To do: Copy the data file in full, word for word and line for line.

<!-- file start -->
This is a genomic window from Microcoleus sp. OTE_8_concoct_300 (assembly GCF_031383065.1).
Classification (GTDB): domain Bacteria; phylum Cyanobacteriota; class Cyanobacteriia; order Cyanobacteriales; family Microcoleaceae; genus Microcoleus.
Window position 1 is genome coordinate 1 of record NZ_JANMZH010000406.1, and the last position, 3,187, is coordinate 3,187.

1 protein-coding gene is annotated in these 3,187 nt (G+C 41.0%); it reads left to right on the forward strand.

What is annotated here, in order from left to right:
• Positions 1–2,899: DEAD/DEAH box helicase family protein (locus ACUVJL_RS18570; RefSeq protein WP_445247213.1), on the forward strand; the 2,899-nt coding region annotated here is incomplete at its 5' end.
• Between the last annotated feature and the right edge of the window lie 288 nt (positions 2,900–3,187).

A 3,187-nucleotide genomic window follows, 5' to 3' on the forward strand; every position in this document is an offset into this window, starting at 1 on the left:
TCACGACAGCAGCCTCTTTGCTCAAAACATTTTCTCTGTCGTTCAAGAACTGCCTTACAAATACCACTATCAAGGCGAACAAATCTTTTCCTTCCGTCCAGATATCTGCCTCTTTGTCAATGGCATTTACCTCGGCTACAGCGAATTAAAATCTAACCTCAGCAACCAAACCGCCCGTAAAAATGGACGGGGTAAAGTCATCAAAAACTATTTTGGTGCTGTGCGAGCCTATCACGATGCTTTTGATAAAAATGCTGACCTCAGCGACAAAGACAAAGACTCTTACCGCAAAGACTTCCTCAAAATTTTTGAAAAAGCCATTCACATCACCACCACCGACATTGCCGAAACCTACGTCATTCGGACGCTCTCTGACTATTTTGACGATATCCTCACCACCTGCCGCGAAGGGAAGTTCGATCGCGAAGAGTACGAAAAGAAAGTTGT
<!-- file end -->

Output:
This is a genomic window from Microcoleus sp. OTE_8_concoct_300 (assembly GCF_031383065.1).
Classification (GTDB): domain Bacteria; phylum Cyanobacteriota; class Cyanobacteriia; order Cyanobacteriales; family Microcoleaceae; genus Microcoleus.
Window position 1 is genome coordinate 1 of record NZ_JANMZH010000406.1, and the last position, 3,187, is coordinate 3,187.

1 protein-coding gene is annotated in these 3,187 nt (G+C 41.0%); it reads left to right on the forward strand.

What is annotated here, in order from left to right:
• Positions 1–2,899: DEAD/DEAH box helicase family protein (locus ACUVJL_RS18570; RefSeq protein WP_445247213.1), on the forward strand; the 2,899-nt coding region annotated here is incomplete at its 5' end.
• Between the last annotated feature and the right edge of the window lie 288 nt (positions 2,900–3,187).

A 3,187-nucleotide genomic window follows, 5' to 3' on the forward strand; every position in this document is an offset into this window, starting at 1 on the left:
TCACGACAGCAGCCTCTTTGCTCAAAACATTTTCTCTGTCGTTCAAGAACTGCCTTACAAATACCACTATCAAGGCGAACAAATCTTTTCCTTCCGTCCAGATATCTGCCTCTTTGTCAATGGCATTTACCTCGGCTACAGCGAATTAAAATCTAACCTCAGCAACCAAACCGCCCGTAAAAATGGACGGGGTAAAGTCATCAAAAACTATTTTGGTGCTGTGCGAGCCTATCACGATGCTTTTGATAAAAATGCTGACCTCAGCGACAAAGACAAAGACTCTTACCGCAAAGACTTCCTCAAAATTTTTGAAAAAGCCATTCACATCACCACCACCGACATTGCCGAAACCTACGTCATTCGGACGCTCTCTGACTATTTTGACGATATCCTCACCACCTGCCGCGAAGGGAAGTTCGATCGCGAAGAGTACGAAAAGAAAGTTGT